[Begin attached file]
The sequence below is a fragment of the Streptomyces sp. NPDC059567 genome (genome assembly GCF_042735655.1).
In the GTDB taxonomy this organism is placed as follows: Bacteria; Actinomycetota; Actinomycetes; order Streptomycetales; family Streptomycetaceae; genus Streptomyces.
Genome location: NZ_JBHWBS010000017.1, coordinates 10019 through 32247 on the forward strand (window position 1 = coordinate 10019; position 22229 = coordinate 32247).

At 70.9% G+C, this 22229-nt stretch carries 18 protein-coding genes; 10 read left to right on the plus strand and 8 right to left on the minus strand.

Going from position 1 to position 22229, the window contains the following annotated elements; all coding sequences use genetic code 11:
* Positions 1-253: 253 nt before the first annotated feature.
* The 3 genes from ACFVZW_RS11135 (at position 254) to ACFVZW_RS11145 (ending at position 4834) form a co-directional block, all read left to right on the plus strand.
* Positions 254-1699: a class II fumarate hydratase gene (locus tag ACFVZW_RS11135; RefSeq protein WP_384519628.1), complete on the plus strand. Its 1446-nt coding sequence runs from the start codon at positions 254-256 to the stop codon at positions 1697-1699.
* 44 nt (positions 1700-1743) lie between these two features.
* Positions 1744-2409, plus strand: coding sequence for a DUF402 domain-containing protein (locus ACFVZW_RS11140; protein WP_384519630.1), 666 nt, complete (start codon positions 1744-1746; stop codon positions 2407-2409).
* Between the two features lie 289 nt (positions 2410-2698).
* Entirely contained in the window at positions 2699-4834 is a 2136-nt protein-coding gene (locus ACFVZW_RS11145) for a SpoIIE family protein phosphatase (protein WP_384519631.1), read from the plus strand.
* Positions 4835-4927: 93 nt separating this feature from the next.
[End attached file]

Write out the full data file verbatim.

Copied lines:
The sequence below is a fragment of the Streptomyces sp. NPDC059567 genome (genome assembly GCF_042735655.1).
In the GTDB taxonomy this organism is placed as follows: Bacteria; Actinomycetota; Actinomycetes; order Streptomycetales; family Streptomycetaceae; genus Streptomyces.
Genome location: NZ_JBHWBS010000017.1, coordinates 10019 through 32247 on the forward strand (window position 1 = coordinate 10019; position 22229 = coordinate 32247).

At 70.9% G+C, this 22229-nt stretch carries 18 protein-coding genes; 10 read left to right on the plus strand and 8 right to left on the minus strand.

Going from position 1 to position 22229, the window contains the following annotated elements; all coding sequences use genetic code 11:
* Positions 1-253: 253 nt before the first annotated feature.
* The 3 genes from ACFVZW_RS11135 (at position 254) to ACFVZW_RS11145 (ending at position 4834) form a co-directional block, all read left to right on the plus strand.
* Positions 254-1699: a class II fumarate hydratase gene (locus tag ACFVZW_RS11135; RefSeq protein WP_384519628.1), complete on the plus strand. Its 1446-nt coding sequence runs from the start codon at positions 254-256 to the stop codon at positions 1697-1699.
* 44 nt (positions 1700-1743) lie between these two features.
* Positions 1744-2409, plus strand: coding sequence for a DUF402 domain-containing protein (locus ACFVZW_RS11140; protein WP_384519630.1), 666 nt, complete (start codon positions 1744-1746; stop codon positions 2407-2409).
* Between the two features lie 289 nt (positions 2410-2698).
* Entirely contained in the window at positions 2699-4834 is a 2136-nt protein-coding gene (locus ACFVZW_RS11145) for a SpoIIE family protein phosphatase (protein WP_384519631.1), read from the plus strand.
* Positions 4835-4927: 93 nt separating this feature from the next.